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General Dog Training Question


Guest joescho
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Guest joescho

There was a topic in this forum about someone who was having trouble with their new grey and not having it sleep in their room which strarted a discussion about training. Not wanting to hijack the thread, I've got a follow-up question:

 

I guess I have a general dog training question as in Fruitycake's posting got me thinking about training and instead of just saying NO , to offer an alternative. I understand "not on the couch", but "here, lay on your bed" or "on THIS chair". Well, what about those things that you don't want them to do at all with no alternative (eg. counter surfing). Would I want the dog in the kitchen wih me when I'm doing something? Certainly, he/she is my buddy but if the dog decides to counter surf or jump I'm not sure what I would do besides saying NO and getting the dog away from the situation. In that case I don't think the dog would have any idea that I do not want them doing that.

 

 

Work to train him to stay out of the way by blocking his access or putting a great bed where he can see you when you're in the kitchen but not get in the way or counter-surf. If he tries, you can tell him "no" but it won't tell him what you do want, and then you lead him to where you want him to be or encourage him to be elsewhere and reward the behavior you want. He's like a little baby, and just telling him no when he does something you don't want doesn't really tell him how to do stuff that you do. There are millions of things that we don't want our dogs to do, and if we only said "no" when training, they would never figure out that sitting/lying over here is a good thing for everyone, and behaving in this way is appreciated more than the thousands of other choices he might offer.

 

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Guest normaandburrell

I don't like the dog in the kitchen when I cook, so I direct him to a spot outside the kitchen where he can see me but is not underfoot. If he did go after something on the counter, I would say "off" and direct him out of the kitchen to the same spot. When we eat on the couch, which we do quite often, he has been taught to go to his bed and wait for a treat. Yes, we do spoil him by giving him table scraps, but only when we are done. When we have company and use the dining room table, he lies on a rug where he can watch and wait for the scraps.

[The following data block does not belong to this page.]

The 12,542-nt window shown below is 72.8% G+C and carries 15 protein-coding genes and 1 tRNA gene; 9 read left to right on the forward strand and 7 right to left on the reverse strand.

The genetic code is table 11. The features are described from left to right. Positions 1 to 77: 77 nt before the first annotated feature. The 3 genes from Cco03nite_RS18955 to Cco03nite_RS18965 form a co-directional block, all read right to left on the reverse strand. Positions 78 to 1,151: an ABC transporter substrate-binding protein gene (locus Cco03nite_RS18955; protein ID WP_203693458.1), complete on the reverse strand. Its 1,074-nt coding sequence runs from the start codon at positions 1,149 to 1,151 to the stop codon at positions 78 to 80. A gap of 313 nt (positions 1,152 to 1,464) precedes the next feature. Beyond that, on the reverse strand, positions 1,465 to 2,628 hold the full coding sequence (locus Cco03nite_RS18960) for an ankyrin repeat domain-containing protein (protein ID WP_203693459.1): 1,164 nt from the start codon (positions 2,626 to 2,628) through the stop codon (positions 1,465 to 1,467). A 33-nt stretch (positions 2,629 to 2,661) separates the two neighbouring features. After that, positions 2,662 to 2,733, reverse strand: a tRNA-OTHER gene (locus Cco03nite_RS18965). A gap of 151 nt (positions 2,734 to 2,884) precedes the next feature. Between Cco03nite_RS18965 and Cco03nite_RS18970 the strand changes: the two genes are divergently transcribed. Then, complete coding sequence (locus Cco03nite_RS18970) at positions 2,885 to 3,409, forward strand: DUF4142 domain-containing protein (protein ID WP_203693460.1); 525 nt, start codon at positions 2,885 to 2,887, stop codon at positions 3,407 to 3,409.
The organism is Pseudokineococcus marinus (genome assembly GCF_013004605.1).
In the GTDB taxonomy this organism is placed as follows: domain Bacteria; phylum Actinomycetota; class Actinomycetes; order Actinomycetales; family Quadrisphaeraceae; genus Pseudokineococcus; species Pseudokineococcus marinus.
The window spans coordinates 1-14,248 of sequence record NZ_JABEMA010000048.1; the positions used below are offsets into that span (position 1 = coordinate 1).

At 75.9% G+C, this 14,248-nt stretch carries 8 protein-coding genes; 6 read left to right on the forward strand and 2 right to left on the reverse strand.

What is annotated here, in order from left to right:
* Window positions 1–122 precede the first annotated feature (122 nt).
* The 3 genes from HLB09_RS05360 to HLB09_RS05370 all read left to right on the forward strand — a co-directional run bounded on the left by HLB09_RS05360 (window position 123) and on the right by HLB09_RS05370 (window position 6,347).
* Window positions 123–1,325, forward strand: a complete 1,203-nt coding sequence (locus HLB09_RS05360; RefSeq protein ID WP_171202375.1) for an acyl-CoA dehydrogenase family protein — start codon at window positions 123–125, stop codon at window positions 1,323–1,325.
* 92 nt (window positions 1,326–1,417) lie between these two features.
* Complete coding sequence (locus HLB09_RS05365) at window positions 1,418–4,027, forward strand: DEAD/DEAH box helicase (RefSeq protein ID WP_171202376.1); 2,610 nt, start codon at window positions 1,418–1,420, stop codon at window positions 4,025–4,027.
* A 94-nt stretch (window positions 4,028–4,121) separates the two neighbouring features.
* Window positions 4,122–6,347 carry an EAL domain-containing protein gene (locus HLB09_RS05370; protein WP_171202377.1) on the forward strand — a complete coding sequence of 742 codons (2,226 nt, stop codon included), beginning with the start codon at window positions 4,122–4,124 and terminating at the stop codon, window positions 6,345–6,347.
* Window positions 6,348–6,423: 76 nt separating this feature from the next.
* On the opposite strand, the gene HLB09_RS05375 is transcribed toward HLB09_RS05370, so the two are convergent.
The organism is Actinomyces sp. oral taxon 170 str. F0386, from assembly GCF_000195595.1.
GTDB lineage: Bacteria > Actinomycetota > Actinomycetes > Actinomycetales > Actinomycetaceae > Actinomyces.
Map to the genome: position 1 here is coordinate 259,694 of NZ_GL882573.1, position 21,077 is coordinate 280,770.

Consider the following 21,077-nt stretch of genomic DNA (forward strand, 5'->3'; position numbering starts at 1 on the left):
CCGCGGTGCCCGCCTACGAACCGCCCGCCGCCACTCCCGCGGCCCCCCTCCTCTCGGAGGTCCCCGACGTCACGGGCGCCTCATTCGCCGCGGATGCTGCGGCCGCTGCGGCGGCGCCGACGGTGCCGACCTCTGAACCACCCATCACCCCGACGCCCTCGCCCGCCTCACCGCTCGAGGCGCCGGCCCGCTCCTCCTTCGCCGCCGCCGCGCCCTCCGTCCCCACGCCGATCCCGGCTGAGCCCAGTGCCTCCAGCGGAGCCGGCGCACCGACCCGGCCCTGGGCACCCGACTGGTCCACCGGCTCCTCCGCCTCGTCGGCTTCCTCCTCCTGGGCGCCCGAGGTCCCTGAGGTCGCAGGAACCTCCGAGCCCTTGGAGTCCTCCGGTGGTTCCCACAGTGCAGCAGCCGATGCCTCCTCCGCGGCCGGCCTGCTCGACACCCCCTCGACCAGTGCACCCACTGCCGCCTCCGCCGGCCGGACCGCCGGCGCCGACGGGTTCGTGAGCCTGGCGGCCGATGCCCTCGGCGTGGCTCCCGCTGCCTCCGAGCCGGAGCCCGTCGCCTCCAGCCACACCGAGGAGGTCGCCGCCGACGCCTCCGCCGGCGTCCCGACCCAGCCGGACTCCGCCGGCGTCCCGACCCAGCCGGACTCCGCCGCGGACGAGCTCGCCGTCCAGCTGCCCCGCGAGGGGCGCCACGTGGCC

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Guest Wasserbuffel

"Well, what about those things that you don't want them to do at all with no alternative (eg. counter surfing). Would I want the dog in the kitchen wih me when I'm doing something? Certainly, he/she is my buddy but if the dog decides to counter surf or jump I'm not sure what I would do besides saying NO and getting the dog away from the situation. In that case I don't think the dog would have any idea that I do not want them doing that."

 

 

There's nothing wrong with a correction (removal from the counter, verbal interruption of sniffing or licking at food), but it's just part of the training process. I like using the penny can trick to keep dogs from counter surfing. Tie a bait item (preferably something the dog can't eat quickly, I use a large stale bagel) to a soda can that has some pennies in it. Place the bait within the dog's reach and leave it. When the dog takes it the can will crash to the floor and it should startle them. Be sure you're near at hand to pick up the bait and re-set. Don't give the dog time to get over its fear and eat the bait. If the behavior (taking food) leads to unpleasant results (scary noise) and no reward (no food eaten), then the dog had little incentive to repeat the behavior. Another advantage is that human scolding isn't required. The dog won't learn to just steal food when you're not watching it -- this food watches itself! I've used it on my dog and several fosters, and have yet to have a dog pull it down more than twice. I even up the ante after the first time they take it by smearing wet cat food in the hole of the bagel, so it smells that much more enticing.

 

I trained my Jayne to not beg at first by teaching her to go to her pillow when we were eating. After that was sufficiently engrained, I relaxed the rules and would share a bite or several with her, until I said "mine". She's always OK to come over with her ears up and ask for a taste, but once we say "mine" she never gets another bite. Consistently applying this approach has lead to a dog who will come ask, have a few bites if we're willing, then completely give up and go lay down once we tell her no more is coming. She often anticipates when we're done sharing and wanders off to lay down. I think we give a non-verbal cue we're unaware of that she understands means we're about to stop sharing.

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My opinion will differ because I do not believe in scaring a dog to teach it something.

 

I had a counter surfer and when I caught her I just said down and as soon as 4 paws were on the floor, I praised her and it worked, she stopped counter surfing. I also have very clear countertops so that may have assisted in training.